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|| News Item: Posted 2011-12-12

What Mistakes Have You Made Lately?
By Brad Shirakawa

Recent events have made me oddly wonder: How do I ‘teach’ students to make mistakes, so they can learn more on their own?

I just started teaching again at San Jose State, my old stomping grounds. It’s where I got my Bachelors in Photojournalism and my Masters in Mass Comm. My class is Mass Comm 63.

Photo by Brad Shirakawa

Photo by Brad Shirakawa

Students at work in the lab at SJSU.
63 is quite a new challenge. It’s a hybrid of Mass Comm-Journalism-PR-Advertising, job skills and software. As in; I teach them Photoshop, InDesign, Audacity (audio editing), iWeb, iMovie and WordPress…in one freakin’ semester!

Students pick a topic, like skateboarding, or cheap eats for college students, and then blog about it all semester. Their photos, movies, podcasts, brochures, etc, all go onto their blog. So by semester’s end, they have a pretty snappy online resume and presence that looks awfully good come job search time.

What I’ve noticed most is while the students are generally great, they tend to lack the willingness to try something new. Some won’t try the software on their own, unless I show it to them first. When I told them they should just push some buttons (in the software) and see what happens, they looked at me like I was crazy.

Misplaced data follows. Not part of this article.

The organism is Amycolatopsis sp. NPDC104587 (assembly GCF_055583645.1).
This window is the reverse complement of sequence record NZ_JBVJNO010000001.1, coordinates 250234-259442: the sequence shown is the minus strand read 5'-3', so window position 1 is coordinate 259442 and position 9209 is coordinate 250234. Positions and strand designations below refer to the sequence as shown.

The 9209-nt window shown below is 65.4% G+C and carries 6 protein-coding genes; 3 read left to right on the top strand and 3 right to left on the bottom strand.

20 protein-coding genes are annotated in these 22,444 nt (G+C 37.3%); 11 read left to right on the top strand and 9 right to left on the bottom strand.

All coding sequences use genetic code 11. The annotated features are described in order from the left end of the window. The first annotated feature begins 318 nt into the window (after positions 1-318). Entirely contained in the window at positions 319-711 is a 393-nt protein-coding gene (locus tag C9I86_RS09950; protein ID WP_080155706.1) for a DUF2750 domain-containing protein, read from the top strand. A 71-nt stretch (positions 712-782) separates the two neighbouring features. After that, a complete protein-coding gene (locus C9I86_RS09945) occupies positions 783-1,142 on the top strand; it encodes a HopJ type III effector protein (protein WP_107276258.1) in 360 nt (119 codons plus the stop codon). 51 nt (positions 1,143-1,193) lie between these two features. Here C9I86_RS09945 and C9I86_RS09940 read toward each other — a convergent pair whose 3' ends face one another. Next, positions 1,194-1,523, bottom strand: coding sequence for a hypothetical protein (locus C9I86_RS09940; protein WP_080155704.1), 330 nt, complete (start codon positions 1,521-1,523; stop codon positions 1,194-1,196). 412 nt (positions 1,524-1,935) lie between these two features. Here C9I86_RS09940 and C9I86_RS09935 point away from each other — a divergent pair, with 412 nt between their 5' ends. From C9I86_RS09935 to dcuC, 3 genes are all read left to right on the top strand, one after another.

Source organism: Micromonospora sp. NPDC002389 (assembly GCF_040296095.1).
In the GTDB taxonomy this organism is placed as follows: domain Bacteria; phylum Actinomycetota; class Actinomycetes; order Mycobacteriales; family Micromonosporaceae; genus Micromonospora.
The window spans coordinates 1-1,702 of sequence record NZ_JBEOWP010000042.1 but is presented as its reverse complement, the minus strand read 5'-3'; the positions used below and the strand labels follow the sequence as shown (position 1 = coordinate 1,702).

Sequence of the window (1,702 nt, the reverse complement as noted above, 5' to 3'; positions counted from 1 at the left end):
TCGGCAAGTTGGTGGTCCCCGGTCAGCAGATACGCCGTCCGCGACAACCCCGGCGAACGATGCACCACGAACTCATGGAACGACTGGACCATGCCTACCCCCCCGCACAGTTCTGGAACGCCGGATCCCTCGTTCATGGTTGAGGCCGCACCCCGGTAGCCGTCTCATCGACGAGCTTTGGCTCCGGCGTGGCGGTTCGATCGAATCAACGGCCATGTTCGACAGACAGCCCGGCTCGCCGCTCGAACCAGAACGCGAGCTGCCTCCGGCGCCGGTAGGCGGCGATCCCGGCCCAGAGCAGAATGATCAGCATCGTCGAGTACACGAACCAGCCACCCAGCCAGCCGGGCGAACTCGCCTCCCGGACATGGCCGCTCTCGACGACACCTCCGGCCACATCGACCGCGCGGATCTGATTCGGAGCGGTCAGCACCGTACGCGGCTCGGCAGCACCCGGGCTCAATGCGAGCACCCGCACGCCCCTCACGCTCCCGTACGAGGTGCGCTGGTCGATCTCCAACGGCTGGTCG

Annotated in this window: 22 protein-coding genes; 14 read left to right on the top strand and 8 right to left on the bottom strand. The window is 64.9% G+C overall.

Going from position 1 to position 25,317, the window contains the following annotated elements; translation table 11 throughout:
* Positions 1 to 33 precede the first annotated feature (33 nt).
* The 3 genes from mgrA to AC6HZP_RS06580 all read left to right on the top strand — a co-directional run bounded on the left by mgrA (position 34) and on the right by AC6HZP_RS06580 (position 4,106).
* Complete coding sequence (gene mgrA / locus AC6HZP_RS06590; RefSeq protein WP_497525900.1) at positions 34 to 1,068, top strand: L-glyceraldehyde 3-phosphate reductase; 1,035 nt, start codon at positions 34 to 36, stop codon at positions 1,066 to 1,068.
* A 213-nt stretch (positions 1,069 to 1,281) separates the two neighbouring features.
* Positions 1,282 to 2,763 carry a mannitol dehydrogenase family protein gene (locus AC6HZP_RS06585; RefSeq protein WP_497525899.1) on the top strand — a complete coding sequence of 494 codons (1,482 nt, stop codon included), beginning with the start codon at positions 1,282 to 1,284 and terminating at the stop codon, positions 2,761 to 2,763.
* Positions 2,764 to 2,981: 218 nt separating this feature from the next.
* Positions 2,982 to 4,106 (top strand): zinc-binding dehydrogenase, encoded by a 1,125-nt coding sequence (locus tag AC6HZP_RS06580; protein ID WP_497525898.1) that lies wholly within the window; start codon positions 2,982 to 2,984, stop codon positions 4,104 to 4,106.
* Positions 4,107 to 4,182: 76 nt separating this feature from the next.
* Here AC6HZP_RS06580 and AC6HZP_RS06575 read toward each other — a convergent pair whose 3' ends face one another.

Like many of you, I learned most of my software skills either on my own, or on the job. It’s disheartening to see that ‘learning from mistakes’ has been sort of beaten out of them.

Students are so conditioned now to do all they can to pass the test or exit exam, they’re afraid to make a mistake. Even if there is an ‘undo’ button.

Ok, I have to grade them based on how well they do on their projects, but most of us would admit we often learn the most from our mistakes. It makes me wonder where education is really taking us.

Any thoughts? And what mistakes have you made lately?

(Brad Shirakawa has been teaching since 1998 and this is his second stint at SJSU as an instructor. He worked as a shooter for a small paper in Hollister, Calif., and later as an assistant for a San Jose, photo studio and as a second cam/editor for a local video production company. As a kid, he sang in the church choir with a certain Mr. Hanashiro. The Doors first record would be on his desert island record player.)

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